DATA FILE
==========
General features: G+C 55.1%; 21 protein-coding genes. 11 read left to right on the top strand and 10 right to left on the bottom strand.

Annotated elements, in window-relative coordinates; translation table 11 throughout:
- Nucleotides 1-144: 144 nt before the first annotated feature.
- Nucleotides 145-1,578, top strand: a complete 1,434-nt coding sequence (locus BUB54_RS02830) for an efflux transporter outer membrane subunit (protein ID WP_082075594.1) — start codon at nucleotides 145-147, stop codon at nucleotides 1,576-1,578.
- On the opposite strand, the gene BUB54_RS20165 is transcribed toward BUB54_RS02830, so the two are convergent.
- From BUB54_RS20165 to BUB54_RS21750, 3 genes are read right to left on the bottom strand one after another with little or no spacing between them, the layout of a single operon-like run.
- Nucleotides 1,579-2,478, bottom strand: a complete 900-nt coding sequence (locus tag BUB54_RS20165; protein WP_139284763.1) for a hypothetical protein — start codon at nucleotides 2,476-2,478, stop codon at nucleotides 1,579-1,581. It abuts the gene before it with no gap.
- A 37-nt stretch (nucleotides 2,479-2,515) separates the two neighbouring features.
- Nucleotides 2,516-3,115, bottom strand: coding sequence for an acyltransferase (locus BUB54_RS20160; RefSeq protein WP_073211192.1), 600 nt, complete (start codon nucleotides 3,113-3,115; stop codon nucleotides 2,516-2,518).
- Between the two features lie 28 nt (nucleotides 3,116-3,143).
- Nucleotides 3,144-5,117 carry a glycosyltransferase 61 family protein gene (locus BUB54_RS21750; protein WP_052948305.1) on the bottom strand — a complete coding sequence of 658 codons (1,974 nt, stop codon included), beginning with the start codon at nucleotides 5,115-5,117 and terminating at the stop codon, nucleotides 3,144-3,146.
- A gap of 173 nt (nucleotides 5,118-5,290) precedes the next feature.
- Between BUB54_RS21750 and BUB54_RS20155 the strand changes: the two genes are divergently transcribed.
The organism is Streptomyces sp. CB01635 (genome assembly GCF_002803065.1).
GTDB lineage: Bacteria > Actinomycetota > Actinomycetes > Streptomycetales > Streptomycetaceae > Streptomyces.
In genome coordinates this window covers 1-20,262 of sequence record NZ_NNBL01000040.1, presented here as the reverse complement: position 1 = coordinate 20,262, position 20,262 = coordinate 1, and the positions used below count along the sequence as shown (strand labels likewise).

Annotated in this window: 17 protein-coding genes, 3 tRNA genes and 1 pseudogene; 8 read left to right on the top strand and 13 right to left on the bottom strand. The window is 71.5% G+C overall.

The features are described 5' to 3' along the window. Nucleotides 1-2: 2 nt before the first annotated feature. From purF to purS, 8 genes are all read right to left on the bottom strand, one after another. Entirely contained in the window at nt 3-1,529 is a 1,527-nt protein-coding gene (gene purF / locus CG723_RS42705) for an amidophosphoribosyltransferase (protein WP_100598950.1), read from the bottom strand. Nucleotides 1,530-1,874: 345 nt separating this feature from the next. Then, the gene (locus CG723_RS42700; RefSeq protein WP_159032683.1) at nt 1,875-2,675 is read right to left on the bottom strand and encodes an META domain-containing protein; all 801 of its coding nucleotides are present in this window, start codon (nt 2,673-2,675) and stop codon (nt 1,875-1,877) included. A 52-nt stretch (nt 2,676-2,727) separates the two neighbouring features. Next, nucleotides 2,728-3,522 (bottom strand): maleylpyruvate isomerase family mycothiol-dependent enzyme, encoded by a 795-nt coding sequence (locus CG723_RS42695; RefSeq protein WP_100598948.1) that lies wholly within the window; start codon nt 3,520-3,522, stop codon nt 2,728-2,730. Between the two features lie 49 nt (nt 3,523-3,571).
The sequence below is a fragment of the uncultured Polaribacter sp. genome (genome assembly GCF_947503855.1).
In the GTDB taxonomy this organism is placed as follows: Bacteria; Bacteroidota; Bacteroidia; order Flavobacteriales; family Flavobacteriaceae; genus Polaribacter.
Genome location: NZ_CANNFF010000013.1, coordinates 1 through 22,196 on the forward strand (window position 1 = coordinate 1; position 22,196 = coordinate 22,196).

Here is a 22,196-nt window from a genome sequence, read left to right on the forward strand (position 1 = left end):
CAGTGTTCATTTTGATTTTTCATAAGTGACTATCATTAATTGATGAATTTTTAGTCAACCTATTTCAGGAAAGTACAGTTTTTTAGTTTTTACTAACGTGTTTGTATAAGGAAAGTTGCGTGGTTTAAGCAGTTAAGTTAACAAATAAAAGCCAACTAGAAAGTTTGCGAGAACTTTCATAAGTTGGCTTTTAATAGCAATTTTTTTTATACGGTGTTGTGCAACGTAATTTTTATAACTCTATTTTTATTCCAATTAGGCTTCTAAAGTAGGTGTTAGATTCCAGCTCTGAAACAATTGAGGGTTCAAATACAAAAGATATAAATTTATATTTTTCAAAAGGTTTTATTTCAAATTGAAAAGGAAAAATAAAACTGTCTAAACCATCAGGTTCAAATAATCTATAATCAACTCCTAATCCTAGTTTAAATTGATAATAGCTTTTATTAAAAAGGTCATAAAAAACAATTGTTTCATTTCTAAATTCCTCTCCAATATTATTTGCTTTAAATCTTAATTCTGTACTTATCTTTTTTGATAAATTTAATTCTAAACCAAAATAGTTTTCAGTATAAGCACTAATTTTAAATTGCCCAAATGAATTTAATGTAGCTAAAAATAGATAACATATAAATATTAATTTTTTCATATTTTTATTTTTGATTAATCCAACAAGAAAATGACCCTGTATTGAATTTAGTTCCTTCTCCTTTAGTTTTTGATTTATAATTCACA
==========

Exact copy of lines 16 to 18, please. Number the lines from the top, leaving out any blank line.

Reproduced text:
In genome coordinates this window covers 1-20,262 of sequence record NZ_NNBL01000040.1, presented here as the reverse complement: position 1 = coordinate 20,262, position 20,262 = coordinate 1, and the positions used below count along the sequence as shown (strand labels likewise).

Annotated in this window: 17 protein-coding genes, 3 tRNA genes and 1 pseudogene; 8 read left to right on the top strand and 13 right to left on the bottom strand. The window is 71.5% G+C overall.

The features are described 5' to 3' along the window. Nucleotides 1-2: 2 nt before the first annotated feature. From purF to purS, 8 genes are all read right to left on the bottom strand, one after another. Entirely contained in the window at nt 3-1,529 is a 1,527-nt protein-coding gene (gene purF / locus CG723_RS42705) for an amidophosphoribosyltransferase (protein WP_100598950.1), read from the bottom strand. Nucleotides 1,530-1,874: 345 nt separating this feature from the next. Then, the gene (locus CG723_RS42700; RefSeq protein WP_159032683.1) at nt 1,875-2,675 is read right to left on the bottom strand and encodes an META domain-containing protein; all 801 of its coding nucleotides are present in this window, start codon (nt 2,673-2,675) and stop codon (nt 1,875-1,877) included. A 52-nt stretch (nt 2,676-2,727) separates the two neighbouring features. Next, nucleotides 2,728-3,522 (bottom strand): maleylpyruvate isomerase family mycothiol-dependent enzyme, encoded by a 795-nt coding sequence (locus CG723_RS42695; RefSeq protein WP_100598948.1) that lies wholly within the window; start codon nt 3,520-3,522, stop codon nt 2,728-2,730. Between the two features lie 49 nt (nt 3,523-3,571).